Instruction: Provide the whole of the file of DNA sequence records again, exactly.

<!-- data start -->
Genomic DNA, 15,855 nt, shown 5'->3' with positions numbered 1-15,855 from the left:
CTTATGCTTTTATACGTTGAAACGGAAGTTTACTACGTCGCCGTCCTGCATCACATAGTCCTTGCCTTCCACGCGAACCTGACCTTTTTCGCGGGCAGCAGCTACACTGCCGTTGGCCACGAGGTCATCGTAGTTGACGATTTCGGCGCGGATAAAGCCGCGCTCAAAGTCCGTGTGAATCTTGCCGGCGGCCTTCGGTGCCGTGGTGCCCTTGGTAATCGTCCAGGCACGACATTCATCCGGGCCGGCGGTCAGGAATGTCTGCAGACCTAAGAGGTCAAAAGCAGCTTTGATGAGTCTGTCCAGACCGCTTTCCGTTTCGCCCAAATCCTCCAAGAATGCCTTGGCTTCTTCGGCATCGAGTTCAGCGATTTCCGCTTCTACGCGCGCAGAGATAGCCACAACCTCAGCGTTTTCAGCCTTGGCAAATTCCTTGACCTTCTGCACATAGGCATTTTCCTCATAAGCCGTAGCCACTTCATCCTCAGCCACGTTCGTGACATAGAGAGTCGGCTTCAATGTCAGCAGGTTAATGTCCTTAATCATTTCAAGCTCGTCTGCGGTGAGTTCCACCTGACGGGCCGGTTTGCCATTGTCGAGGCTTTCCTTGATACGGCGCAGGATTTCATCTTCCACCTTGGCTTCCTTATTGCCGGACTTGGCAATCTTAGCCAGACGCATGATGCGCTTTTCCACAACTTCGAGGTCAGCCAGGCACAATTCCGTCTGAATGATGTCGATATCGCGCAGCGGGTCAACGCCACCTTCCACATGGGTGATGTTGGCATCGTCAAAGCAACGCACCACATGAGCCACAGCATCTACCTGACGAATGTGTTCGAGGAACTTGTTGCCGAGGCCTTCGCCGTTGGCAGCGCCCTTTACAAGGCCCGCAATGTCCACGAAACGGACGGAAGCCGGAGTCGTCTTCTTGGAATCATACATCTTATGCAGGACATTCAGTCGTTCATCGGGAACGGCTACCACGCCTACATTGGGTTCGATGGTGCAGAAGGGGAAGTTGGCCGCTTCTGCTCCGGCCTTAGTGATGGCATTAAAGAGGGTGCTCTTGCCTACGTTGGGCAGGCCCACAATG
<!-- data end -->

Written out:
Genomic DNA, 15,855 nt, shown 5'->3' with positions numbered 1-15,855 from the left:
CTTATGCTTTTATACGTTGAAACGGAAGTTTACTACGTCGCCGTCCTGCATCACATAGTCCTTGCCTTCCACGCGAACCTGACCTTTTTCGCGGGCAGCAGCTACACTGCCGTTGGCCACGAGGTCATCGTAGTTGACGATTTCGGCGCGGATAAAGCCGCGCTCAAAGTCCGTGTGAATCTTGCCGGCGGCCTTCGGTGCCGTGGTGCCCTTGGTAATCGTCCAGGCACGACATTCATCCGGGCCGGCGGTCAGGAATGTCTGCAGACCTAAGAGGTCAAAAGCAGCTTTGATGAGTCTGTCCAGACCGCTTTCCGTTTCGCCCAAATCCTCCAAGAATGCCTTGGCTTCTTCGGCATCGAGTTCAGCGATTTCCGCTTCTACGCGCGCAGAGATAGCCACAACCTCAGCGTTTTCAGCCTTGGCAAATTCCTTGACCTTCTGCACATAGGCATTTTCCTCATAAGCCGTAGCCACTTCATCCTCAGCCACGTTCGTGACATAGAGAGTCGGCTTCAATGTCAGCAGGTTAATGTCCTTAATCATTTCAAGCTCGTCTGCGGTGAGTTCCACCTGACGGGCCGGTTTGCCATTGTCGAGGCTTTCCTTGATACGGCGCAGGATTTCATCTTCCACCTTGGCTTCCTTATTGCCGGACTTGGCAATCTTAGCCAGACGCATGATGCGCTTTTCCACAACTTCGAGGTCAGCCAGGCACAATTCCGTCTGAATGATGTCGATATCGCGCAGCGGGTCAACGCCACCTTCCACATGGGTGATGTTGGCATCGTCAAAGCAACGCACCACATGAGCCACAGCATCTACCTGACGAATGTGTTCGAGGAACTTGTTGCCGAGGCCTTCGCCGTTGGCAGCGCCCTTTACAAGGCCCGCAATGTCCACGAAACGGACGGAAGCCGGAGTCGTCTTCTTGGAATCATACATCTTATGCAGGACATTCAGTCGTTCATCGGGAACGGCTACCACGCCTACATTGGGTTCGATGGTGCAGAAGGGGAAGTTGGCCGCTTCTGCTCCGGCCTTAGTGATGGCATTAAAGAGGGTGCTCTTGCCTACGTTGGGCAGGCCCACAATG